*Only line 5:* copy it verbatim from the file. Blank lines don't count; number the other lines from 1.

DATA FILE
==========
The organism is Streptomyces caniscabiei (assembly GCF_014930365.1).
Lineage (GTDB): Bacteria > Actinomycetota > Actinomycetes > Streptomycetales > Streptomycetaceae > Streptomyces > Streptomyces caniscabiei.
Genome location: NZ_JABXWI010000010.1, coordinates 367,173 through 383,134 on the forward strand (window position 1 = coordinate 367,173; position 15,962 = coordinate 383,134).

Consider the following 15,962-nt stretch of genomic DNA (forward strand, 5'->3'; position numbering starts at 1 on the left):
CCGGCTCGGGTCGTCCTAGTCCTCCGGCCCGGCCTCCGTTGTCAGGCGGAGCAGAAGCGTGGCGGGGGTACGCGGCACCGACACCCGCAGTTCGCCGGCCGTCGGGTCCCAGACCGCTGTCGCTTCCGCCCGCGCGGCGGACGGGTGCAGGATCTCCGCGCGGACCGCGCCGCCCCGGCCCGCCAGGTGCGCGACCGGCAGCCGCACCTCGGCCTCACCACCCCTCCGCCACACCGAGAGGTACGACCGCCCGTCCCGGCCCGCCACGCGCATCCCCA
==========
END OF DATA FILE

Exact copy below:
CCGGCTCGGGTCGTCCTAGTCCTCCGGCCCGGCCTCCGTTGTCAGGCGGAGCAGAAGCGTGGCGGGGGTACGCGGCACCGACACCCGCAGTTCGCCGGCCGTCGGGTCCCAGACCGCTGTCGCTTCCGCCCGCGCGGCGGACGGGTGCAGGATCTCCGCGCGGACCGCGCCGCCCCGGCCCGCCAGGTGCGCGACCGGCAGCCGCACCTCGGCCTCACCACCCCTCCGCCACACCGAGAGGTACGACCGCCCGTCCCGGCCCGCCACGCGCATCCCCA